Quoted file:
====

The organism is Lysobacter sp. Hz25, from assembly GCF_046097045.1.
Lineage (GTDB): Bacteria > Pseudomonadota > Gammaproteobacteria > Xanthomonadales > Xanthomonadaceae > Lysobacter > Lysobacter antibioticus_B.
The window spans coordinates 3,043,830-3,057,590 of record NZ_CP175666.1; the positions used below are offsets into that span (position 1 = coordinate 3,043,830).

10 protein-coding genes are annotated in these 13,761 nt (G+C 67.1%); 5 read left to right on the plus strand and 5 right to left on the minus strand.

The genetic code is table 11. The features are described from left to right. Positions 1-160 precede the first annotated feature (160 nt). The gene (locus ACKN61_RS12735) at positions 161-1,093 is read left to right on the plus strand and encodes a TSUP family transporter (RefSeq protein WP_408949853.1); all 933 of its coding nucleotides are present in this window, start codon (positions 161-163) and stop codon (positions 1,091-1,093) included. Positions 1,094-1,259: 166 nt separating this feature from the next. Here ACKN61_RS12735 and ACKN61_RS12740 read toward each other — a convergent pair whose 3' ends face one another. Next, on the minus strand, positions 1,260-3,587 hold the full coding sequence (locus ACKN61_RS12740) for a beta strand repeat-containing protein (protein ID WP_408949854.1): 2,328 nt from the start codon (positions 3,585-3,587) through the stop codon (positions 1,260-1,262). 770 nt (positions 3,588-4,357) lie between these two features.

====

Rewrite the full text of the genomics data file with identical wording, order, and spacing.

The organism is Lysobacter sp. Hz25, from assembly GCF_046097045.1.
Lineage (GTDB): Bacteria > Pseudomonadota > Gammaproteobacteria > Xanthomonadales > Xanthomonadaceae > Lysobacter > Lysobacter antibioticus_B.
The window spans coordinates 3,043,830-3,057,590 of record NZ_CP175666.1; the positions used below are offsets into that span (position 1 = coordinate 3,043,830).

10 protein-coding genes are annotated in these 13,761 nt (G+C 67.1%); 5 read left to right on the plus strand and 5 right to left on the minus strand.

The genetic code is table 11. The features are described from left to right. Positions 1-160 precede the first annotated feature (160 nt). The gene (locus ACKN61_RS12735) at positions 161-1,093 is read left to right on the plus strand and encodes a TSUP family transporter (RefSeq protein WP_408949853.1); all 933 of its coding nucleotides are present in this window, start codon (positions 161-163) and stop codon (positions 1,091-1,093) included. Positions 1,094-1,259: 166 nt separating this feature from the next. Here ACKN61_RS12735 and ACKN61_RS12740 read toward each other — a convergent pair whose 3' ends face one another. Next, on the minus strand, positions 1,260-3,587 hold the full coding sequence (locus ACKN61_RS12740) for a beta strand repeat-containing protein (protein ID WP_408949854.1): 2,328 nt from the start codon (positions 3,585-3,587) through the stop codon (positions 1,260-1,262). 770 nt (positions 3,588-4,357) lie between these two features.